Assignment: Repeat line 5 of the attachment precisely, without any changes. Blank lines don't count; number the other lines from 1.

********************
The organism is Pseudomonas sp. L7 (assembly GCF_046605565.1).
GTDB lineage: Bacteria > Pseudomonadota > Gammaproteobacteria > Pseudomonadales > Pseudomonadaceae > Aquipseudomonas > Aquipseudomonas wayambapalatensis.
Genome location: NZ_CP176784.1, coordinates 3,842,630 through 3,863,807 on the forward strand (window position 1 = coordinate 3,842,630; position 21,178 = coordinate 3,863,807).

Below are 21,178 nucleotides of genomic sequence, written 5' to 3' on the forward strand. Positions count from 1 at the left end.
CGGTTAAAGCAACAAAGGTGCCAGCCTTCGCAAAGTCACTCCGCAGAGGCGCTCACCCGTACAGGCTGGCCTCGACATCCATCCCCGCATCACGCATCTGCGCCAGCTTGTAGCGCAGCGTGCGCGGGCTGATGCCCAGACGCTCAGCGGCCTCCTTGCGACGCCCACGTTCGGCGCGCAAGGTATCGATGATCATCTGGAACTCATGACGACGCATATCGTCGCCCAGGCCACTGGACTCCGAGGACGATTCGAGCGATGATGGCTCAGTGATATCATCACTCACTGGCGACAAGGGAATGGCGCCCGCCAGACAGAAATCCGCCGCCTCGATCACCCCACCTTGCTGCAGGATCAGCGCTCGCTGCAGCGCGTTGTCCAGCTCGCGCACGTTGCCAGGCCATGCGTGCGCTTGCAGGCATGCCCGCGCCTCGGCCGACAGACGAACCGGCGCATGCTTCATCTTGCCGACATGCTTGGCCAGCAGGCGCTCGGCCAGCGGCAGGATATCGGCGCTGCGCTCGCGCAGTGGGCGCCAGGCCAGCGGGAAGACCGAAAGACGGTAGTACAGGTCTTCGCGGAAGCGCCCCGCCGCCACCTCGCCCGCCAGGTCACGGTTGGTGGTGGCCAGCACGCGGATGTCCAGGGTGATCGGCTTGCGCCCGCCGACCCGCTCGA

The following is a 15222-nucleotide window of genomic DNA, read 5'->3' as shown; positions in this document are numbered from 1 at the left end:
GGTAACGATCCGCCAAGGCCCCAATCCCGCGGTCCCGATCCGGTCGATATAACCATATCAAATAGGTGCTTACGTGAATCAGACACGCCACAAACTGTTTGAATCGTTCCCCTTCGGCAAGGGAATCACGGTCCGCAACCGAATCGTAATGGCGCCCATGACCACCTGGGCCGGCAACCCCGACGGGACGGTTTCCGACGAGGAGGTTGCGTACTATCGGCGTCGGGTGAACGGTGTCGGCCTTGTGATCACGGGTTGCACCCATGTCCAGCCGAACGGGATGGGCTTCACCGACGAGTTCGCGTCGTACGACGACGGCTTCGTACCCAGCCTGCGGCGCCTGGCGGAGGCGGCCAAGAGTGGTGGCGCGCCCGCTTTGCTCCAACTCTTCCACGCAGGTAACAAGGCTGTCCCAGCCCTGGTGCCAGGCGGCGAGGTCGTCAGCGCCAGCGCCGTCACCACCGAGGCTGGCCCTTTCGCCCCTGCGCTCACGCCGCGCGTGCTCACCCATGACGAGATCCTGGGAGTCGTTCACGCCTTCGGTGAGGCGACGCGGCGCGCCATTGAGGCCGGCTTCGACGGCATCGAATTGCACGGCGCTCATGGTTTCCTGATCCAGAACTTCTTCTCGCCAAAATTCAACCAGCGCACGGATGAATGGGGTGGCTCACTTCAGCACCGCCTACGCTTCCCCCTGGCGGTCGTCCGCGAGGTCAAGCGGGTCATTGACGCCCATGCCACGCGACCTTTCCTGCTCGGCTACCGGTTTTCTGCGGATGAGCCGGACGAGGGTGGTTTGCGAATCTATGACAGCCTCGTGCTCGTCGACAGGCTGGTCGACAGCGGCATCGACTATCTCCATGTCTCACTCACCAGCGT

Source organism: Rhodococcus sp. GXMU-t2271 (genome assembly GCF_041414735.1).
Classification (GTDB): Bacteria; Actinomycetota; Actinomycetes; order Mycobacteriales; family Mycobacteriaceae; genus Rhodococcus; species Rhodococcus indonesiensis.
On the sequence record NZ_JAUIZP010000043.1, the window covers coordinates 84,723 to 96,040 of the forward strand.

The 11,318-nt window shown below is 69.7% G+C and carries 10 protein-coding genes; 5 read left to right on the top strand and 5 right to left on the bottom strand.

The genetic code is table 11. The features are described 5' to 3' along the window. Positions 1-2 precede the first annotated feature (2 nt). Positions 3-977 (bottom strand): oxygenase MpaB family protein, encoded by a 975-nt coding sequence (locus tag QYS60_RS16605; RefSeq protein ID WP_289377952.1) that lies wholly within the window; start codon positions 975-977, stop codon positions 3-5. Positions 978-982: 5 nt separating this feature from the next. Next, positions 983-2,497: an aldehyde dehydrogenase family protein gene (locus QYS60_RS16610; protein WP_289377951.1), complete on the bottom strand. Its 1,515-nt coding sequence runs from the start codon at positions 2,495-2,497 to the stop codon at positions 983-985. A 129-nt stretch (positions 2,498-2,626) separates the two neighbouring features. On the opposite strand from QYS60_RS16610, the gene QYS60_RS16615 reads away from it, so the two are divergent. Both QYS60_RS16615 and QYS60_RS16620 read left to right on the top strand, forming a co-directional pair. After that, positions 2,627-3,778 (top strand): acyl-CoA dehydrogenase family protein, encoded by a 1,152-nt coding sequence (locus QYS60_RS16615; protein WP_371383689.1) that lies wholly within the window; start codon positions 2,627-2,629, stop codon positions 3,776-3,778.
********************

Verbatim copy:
CGGTTAAAGCAACAAAGGTGCCAGCCTTCGCAAAGTCACTCCGCAGAGGCGCTCACCCGTACAGGCTGGCCTCGACATCCATCCCCGCATCACGCATCTGCGCCAGCTTGTAGCGCAGCGTGCGCGGGCTGATGCCCAGACGCTCAGCGGCCTCCTTGCGACGCCCACGTTCGGCGCGCAAGGTATCGATGATCATCTGGAACTCATGACGACGCATATCGTCGCCCAGGCCACTGGACTCCGAGGACGATTCGAGCGATGATGGCTCAGTGATATCATCACTCACTGGCGACAAGGGAATGGCGCCCGCCAGACAGAAATCCGCCGCCTCGATCACCCCACCTTGCTGCAGGATCAGCGCTCGCTGCAGCGCGTTGTCCAGCTCGCGCACGTTGCCAGGCCATGCGTGCGCTTGCAGGCATGCCCGCGCCTCGGCCGACAGACGAACCGGCGCATGCTTCATCTTGCCGACATGCTTGGCCAGCAGGCGCTCGGCCAGCGGCAGGATATCGGCGCTGCGCTCGCGCAGTGGGCGCCAGGCCAGCGGGAAGACCGAAAGACGGTAGTACAGGTCTTCGCGGAAGCGCCCCGCCGCCACCTCGCCCGCCAGGTCACGGTTGGTGGTGGCCAGCACGCGGATGTCCAGGGTGATCGGCTTGCGCCCGCCGACCCGCTCGA